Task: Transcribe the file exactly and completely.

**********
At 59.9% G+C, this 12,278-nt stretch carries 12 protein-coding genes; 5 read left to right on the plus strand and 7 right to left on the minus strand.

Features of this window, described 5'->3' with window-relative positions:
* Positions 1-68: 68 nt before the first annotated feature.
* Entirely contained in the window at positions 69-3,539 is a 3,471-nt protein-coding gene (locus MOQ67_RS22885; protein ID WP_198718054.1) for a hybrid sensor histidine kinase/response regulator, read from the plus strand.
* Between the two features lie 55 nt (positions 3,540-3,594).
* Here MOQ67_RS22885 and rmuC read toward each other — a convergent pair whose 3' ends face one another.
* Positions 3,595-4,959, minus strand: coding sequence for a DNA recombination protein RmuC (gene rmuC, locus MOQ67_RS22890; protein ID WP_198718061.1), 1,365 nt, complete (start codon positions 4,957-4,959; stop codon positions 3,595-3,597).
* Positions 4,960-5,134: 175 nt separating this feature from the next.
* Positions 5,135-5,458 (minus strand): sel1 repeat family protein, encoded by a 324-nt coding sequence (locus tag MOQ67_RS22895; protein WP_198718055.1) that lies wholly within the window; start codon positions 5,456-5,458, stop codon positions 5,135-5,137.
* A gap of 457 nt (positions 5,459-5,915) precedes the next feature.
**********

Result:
At 59.9% G+C, this 12,278-nt stretch carries 12 protein-coding genes; 5 read left to right on the plus strand and 7 right to left on the minus strand.

Features of this window, described 5'->3' with window-relative positions:
* Positions 1-68: 68 nt before the first annotated feature.
* Entirely contained in the window at positions 69-3,539 is a 3,471-nt protein-coding gene (locus MOQ67_RS22885; protein ID WP_198718054.1) for a hybrid sensor histidine kinase/response regulator, read from the plus strand.
* Between the two features lie 55 nt (positions 3,540-3,594).
* Here MOQ67_RS22885 and rmuC read toward each other — a convergent pair whose 3' ends face one another.
* Positions 3,595-4,959, minus strand: coding sequence for a DNA recombination protein RmuC (gene rmuC, locus MOQ67_RS22890; protein ID WP_198718061.1), 1,365 nt, complete (start codon positions 4,957-4,959; stop codon positions 3,595-3,597).
* Positions 4,960-5,134: 175 nt separating this feature from the next.
* Positions 5,135-5,458 (minus strand): sel1 repeat family protein, encoded by a 324-nt coding sequence (locus tag MOQ67_RS22895; protein WP_198718055.1) that lies wholly within the window; start codon positions 5,456-5,458, stop codon positions 5,135-5,137.
* A gap of 457 nt (positions 5,459-5,915) precedes the next feature.